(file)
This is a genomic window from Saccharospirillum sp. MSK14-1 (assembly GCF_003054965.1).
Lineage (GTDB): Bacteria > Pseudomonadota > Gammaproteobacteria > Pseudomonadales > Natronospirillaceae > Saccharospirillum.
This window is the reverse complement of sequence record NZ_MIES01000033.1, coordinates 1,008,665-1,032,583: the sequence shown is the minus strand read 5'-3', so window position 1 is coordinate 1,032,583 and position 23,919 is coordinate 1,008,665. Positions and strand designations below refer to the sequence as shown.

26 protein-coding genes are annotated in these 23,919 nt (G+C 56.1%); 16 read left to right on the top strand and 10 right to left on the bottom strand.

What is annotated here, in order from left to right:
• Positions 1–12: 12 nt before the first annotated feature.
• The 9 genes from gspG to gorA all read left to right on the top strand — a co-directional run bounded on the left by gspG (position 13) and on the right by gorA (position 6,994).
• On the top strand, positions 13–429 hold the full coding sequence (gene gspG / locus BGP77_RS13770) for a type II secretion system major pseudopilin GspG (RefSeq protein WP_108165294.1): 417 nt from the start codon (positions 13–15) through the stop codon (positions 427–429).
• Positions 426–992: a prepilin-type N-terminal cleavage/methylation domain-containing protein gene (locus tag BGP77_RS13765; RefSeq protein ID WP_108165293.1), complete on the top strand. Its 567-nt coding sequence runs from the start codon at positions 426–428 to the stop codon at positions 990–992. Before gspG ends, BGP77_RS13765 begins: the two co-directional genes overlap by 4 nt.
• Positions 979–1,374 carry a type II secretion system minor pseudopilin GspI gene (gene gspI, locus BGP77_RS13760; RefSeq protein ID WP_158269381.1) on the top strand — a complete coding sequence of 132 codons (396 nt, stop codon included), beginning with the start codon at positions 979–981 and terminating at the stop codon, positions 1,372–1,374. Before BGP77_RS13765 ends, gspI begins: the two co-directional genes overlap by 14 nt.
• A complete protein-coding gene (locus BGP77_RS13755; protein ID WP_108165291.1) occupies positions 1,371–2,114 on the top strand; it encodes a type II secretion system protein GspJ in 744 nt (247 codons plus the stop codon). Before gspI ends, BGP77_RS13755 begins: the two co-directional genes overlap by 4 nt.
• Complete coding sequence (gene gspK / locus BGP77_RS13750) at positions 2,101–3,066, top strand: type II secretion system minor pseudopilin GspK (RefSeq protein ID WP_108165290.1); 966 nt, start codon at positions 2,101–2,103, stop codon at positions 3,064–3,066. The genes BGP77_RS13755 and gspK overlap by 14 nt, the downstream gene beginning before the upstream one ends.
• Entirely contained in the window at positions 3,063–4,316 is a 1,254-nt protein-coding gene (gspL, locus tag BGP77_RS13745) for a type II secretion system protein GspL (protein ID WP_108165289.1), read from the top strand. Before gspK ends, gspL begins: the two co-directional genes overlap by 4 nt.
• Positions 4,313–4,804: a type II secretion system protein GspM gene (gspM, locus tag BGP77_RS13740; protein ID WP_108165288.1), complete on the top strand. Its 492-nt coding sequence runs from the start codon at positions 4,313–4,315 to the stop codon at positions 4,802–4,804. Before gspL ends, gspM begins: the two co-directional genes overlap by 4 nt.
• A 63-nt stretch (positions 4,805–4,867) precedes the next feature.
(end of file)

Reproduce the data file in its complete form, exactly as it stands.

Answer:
This is a genomic window from Saccharospirillum sp. MSK14-1 (assembly GCF_003054965.1).
Lineage (GTDB): Bacteria > Pseudomonadota > Gammaproteobacteria > Pseudomonadales > Natronospirillaceae > Saccharospirillum.
This window is the reverse complement of sequence record NZ_MIES01000033.1, coordinates 1,008,665-1,032,583: the sequence shown is the minus strand read 5'-3', so window position 1 is coordinate 1,032,583 and position 23,919 is coordinate 1,008,665. Positions and strand designations below refer to the sequence as shown.

26 protein-coding genes are annotated in these 23,919 nt (G+C 56.1%); 16 read left to right on the top strand and 10 right to left on the bottom strand.

What is annotated here, in order from left to right:
• Positions 1–12: 12 nt before the first annotated feature.
• The 9 genes from gspG to gorA all read left to right on the top strand — a co-directional run bounded on the left by gspG (position 13) and on the right by gorA (position 6,994).
• On the top strand, positions 13–429 hold the full coding sequence (gene gspG / locus BGP77_RS13770) for a type II secretion system major pseudopilin GspG (RefSeq protein WP_108165294.1): 417 nt from the start codon (positions 13–15) through the stop codon (positions 427–429).
• Positions 426–992: a prepilin-type N-terminal cleavage/methylation domain-containing protein gene (locus tag BGP77_RS13765; RefSeq protein ID WP_108165293.1), complete on the top strand. Its 567-nt coding sequence runs from the start codon at positions 426–428 to the stop codon at positions 990–992. Before gspG ends, BGP77_RS13765 begins: the two co-directional genes overlap by 4 nt.
• Positions 979–1,374 carry a type II secretion system minor pseudopilin GspI gene (gene gspI, locus BGP77_RS13760; RefSeq protein ID WP_158269381.1) on the top strand — a complete coding sequence of 132 codons (396 nt, stop codon included), beginning with the start codon at positions 979–981 and terminating at the stop codon, positions 1,372–1,374. Before BGP77_RS13765 ends, gspI begins: the two co-directional genes overlap by 14 nt.
• A complete protein-coding gene (locus BGP77_RS13755; protein ID WP_108165291.1) occupies positions 1,371–2,114 on the top strand; it encodes a type II secretion system protein GspJ in 744 nt (247 codons plus the stop codon). Before gspI ends, BGP77_RS13755 begins: the two co-directional genes overlap by 4 nt.
• Complete coding sequence (gene gspK / locus BGP77_RS13750) at positions 2,101–3,066, top strand: type II secretion system minor pseudopilin GspK (RefSeq protein ID WP_108165290.1); 966 nt, start codon at positions 2,101–2,103, stop codon at positions 3,064–3,066. The genes BGP77_RS13755 and gspK overlap by 14 nt, the downstream gene beginning before the upstream one ends.
• Entirely contained in the window at positions 3,063–4,316 is a 1,254-nt protein-coding gene (gspL, locus tag BGP77_RS13745) for a type II secretion system protein GspL (protein ID WP_108165289.1), read from the top strand. Before gspK ends, gspL begins: the two co-directional genes overlap by 4 nt.
• Positions 4,313–4,804: a type II secretion system protein GspM gene (gspM, locus tag BGP77_RS13740; protein ID WP_108165288.1), complete on the top strand. Its 492-nt coding sequence runs from the start codon at positions 4,313–4,315 to the stop codon at positions 4,802–4,804. Before gspL ends, gspM begins: the two co-directional genes overlap by 4 nt.
• A 63-nt stretch (positions 4,805–4,867) precedes the next feature.